The Finnish Ministry of Justice set up a working group (the “Working Group”) on 2 December 2011 with the task to prepare amendments to legislation to reduce reported problems caused by short term/payday loans (“Microloans”).
The Working Group delivered its report on the issue on 11 April 2012 drafted in the form a government bill. Subsequently a modified government bill was submitted to the Finnish Parliament on 6 September 2012 (government bill number 78/2012, the “Government Bill”).
The report and proposal by the Working Group has been subject of a lively debate and initial proposals to introduce limitations on Microloans received strong opposition from the relevant business sector.
The Government Bill is still subject to possible amendments during the processing of the Government Bill in the Parliament. The tentative timetable for the processing of the bill will be published by the Finnish Parliament over the coming weeks (as per 6 September, the Parliament had only noted receipt of the Government Bill).
The Government Bill refers to a statement from Suomen Pienlainayhdistys r.y. (in English, the “Finnish Micro Loan Association”) according to which the proposal would in effect mean that the Microloans business would cease to exist in its current business model form, as the Microloans business would cease to be profitable.
The Government Bill suggests amendments to legislation affecting Microloans, most importantly to Chapter 7 of the Consumer Protection Act. The main reason given for the proposed changes is the reported increased amount of judgments relating to consumer credit debts.
The most drastic change suggested is the implementation of a cap for charges and costs which can be collected from the consumers, expressed as an annual percentage rate of the principal of the loan. This cap would be applicable to onetime credits, ongoing credits as well as secured and unsecured credits.
However, the proposed limitations would not be applied to pure commodity linked credits (provided there is no possibility to withdraw cash money) or credits with a principal loan amount of EUR 2,000 or more. According to the proposal, the maximum annualized percentage rate of charges would be 50 percentage points above the reference rate defined in Section 12 of the Interest Act (633/1982, as amended), which, at the current reference rate being one percent would mean 51 percent annually.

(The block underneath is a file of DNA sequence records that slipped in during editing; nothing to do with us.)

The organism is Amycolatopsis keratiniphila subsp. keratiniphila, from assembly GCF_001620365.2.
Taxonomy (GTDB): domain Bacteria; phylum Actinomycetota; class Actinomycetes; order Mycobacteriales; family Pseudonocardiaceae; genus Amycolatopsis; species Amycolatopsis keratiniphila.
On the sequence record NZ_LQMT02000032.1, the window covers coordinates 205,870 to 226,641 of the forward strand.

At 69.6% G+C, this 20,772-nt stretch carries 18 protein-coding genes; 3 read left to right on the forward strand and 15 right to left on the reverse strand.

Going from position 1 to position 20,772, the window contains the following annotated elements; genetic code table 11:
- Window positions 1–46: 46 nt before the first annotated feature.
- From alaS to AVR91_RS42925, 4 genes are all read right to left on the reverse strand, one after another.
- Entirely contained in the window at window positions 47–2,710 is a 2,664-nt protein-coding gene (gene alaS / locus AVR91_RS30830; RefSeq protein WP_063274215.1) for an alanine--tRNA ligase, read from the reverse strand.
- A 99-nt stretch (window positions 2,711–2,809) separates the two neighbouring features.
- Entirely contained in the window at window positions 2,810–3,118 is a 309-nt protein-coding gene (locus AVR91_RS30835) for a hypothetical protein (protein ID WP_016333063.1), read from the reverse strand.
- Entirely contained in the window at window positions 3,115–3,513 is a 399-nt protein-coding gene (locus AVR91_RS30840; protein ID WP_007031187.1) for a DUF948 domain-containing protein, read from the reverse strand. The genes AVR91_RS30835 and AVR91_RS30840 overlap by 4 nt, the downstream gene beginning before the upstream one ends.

In order to prevent the circumvention of the limitations for the charges collected, the Government Bill also proposes amendments to the Finnish Interest Act whereby agreement stipulations requiring consumers to pay additional charges instead of, or in addition to, penalty interest for late payment, e.g. liquidated damages or contractual penalty, would be void, if such liquidated damages or contractual penalty, in combination with the penalty interest for late payment would exceed the legally permitted interest rate.
Further, the provision regarding responsible credit granting practice is proposed to be amended to prohibit specific charges for the use of a text message, and other similar services, when granting credits and also in other communications between consumers and creditors relating to the Microloan.
The rationale behind this proposal is, according to the Government Bill, to improve the consumers’ ability to assess the total costs of the credits.
In relation to Microloans this would likely mean that creditors would no longer be allowed to charge consumers e.g. for credit applications made via text messages. Confirmation messages and other possible measures taken via text messages later during the loan period, such as postponing the due date, would also be prohibited if subject to charge.
Moreover, creditor’s obligation to assess consumer’s creditworthiness is proposed to be more specified and tightened. Currently the assessment shall be based on sufficient information considering the amount of the credit and other circumstances. According to the Government Bill, this assessment should in future be based on sufficient and adequate information on the consumer’s income and other financial circumstances.
According to the Government Bill the latest statistical information published by Statistics Finland, the reported average cost of Microloans loans was 920 percent of the loan capital on an annualized basis. Hence, the proposal would significantly limit the annual cost that may be charged on Microloans loans compared to current levels.
The Government Bill proposes that the changes to the law would take effect after a transition period of three months, starting from the final approval of the proposed legislative changes. However, the pricing cap, i.e. the regulation imposing restrictions on charges for Microloans would enter into force after a “slightly longer” transition period. The Government Bill does not specify the length of this longer transition period.
The Government Bill notes that the limitations on the charges permissible for Microloans will be applicable only to credit agreements concluded after the new legislation has entered into force, i.e. the new rules do not have any retroactive effect, with the exception of the prohibition to require extra charges on SMS/text messaging services, which will also apply to existing credit agreements.
Changes to debt collection cost regulation
In addition to the now proposed changes to the Consumer Protection Act, a government bill on reforming the debt collection legislation was submitted on 7 June 2012. The debt collection costs for consumer credits would be significantly limited especially in small credits with a principal loan amount of EUR 100 or less.
The government bill proposed that the new legislation would enter into force after a transition period of three months, beginning when the legislative proposal is finally approved, however no later than 16 March 2013.